Silas Hocking was born in 1850 in St Stephen-in-Brannel near St Austell, where his father was tenant of a small farm called Broadmoor owned by the Boconnoc Estate. Silas became a Methodist minister first in Manchester and Liverpool and then in Southport, where he preached to full houses for thirteen years. Whilst he was working in the north of England, he wrote “Her Benny”, the story of Victorian Liverpool street urchins. Although Hocking sold the copyright of this novel for only £20, it was an immediate best-seller and ultimately became the first book to sell a million copies during the lifetime of the author.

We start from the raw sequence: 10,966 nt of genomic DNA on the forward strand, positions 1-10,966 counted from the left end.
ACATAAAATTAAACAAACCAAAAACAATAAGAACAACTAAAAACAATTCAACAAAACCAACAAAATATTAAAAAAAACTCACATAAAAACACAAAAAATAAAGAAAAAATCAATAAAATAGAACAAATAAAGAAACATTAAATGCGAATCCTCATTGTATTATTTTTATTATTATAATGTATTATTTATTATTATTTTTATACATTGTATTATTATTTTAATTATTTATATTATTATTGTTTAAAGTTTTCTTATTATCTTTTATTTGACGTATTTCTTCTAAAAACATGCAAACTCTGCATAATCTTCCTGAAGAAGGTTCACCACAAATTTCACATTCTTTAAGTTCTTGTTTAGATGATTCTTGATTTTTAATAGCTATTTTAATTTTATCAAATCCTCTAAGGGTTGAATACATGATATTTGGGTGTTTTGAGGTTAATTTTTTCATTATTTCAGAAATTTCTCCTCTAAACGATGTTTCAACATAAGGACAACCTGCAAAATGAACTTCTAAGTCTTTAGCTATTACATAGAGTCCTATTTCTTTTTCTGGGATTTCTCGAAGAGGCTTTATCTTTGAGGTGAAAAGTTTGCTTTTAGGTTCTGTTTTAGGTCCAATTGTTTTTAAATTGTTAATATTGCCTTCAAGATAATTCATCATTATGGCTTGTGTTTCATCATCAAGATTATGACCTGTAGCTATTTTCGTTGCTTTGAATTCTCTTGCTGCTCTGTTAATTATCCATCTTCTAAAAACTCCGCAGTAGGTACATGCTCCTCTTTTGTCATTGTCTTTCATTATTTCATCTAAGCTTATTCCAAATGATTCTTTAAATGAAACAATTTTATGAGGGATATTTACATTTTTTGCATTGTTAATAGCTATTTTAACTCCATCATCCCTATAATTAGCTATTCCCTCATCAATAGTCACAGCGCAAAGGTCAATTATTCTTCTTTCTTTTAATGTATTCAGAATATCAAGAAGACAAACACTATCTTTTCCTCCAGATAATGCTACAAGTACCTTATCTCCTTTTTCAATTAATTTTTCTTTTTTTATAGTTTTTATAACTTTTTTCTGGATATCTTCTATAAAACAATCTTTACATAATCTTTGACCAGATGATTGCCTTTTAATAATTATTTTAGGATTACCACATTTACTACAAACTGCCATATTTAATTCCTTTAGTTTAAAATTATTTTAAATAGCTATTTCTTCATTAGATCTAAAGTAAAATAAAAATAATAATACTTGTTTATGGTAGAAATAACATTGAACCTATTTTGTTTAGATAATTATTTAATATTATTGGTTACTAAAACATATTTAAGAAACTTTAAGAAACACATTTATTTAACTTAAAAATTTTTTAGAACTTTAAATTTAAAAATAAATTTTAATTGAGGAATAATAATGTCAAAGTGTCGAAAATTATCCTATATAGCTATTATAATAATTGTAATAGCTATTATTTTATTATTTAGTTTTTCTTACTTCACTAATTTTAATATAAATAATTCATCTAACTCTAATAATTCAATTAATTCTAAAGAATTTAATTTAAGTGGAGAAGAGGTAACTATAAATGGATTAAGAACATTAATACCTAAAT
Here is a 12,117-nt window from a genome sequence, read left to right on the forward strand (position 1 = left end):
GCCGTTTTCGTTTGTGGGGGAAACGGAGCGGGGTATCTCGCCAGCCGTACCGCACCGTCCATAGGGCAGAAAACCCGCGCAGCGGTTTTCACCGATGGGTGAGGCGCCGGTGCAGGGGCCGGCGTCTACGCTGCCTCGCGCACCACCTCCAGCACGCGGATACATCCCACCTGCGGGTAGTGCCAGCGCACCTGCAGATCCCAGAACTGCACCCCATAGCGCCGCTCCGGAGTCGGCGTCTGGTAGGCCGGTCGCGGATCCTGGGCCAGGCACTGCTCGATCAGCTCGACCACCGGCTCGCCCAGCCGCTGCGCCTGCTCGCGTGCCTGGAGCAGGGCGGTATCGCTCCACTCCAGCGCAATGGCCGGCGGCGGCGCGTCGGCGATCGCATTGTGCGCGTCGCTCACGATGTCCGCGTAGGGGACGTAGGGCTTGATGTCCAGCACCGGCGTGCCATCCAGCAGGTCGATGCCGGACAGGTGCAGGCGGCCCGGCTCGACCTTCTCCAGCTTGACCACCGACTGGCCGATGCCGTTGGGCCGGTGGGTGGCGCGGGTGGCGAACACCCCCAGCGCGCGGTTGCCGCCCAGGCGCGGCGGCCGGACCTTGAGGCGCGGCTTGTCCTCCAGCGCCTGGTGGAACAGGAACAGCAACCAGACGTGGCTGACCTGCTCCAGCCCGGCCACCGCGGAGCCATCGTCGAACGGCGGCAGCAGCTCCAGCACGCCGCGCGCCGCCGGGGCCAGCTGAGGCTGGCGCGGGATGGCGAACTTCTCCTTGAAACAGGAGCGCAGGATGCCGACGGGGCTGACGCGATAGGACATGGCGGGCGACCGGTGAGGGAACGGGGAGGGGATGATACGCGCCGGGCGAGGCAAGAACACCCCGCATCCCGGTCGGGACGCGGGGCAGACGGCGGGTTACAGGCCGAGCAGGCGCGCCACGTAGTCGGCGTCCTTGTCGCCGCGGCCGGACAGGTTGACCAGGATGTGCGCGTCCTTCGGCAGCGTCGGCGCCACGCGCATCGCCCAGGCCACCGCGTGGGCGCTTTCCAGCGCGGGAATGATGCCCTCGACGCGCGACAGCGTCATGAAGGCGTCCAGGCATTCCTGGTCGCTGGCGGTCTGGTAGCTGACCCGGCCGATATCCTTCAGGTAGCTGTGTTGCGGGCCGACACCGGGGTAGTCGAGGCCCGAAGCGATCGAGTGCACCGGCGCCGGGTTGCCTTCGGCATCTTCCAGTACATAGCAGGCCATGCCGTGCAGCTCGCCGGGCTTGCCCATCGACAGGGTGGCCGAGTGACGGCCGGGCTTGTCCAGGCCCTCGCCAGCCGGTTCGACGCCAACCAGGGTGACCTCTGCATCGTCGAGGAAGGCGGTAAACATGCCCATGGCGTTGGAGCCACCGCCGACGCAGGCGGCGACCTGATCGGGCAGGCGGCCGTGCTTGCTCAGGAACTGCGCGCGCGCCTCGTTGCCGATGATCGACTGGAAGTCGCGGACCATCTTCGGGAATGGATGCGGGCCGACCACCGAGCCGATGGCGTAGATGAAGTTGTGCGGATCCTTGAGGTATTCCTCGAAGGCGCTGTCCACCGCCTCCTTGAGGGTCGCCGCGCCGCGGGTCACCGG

In addition to novels, Hocking also produced many other works including sermons. Many of these were on the themes of such subjects as temperance and morality. A large amount of his work also reflected his concerns about the well-being of children.
In 1895, Hocking retired from the ministry to devote himself to full time writing. He also became involved in Liberal politics. In total, he wrote fifty books, including a volume of autobiography. He also became editor of several magazines. His brother, Joseph, and sister, Salome, also became best selling novelists.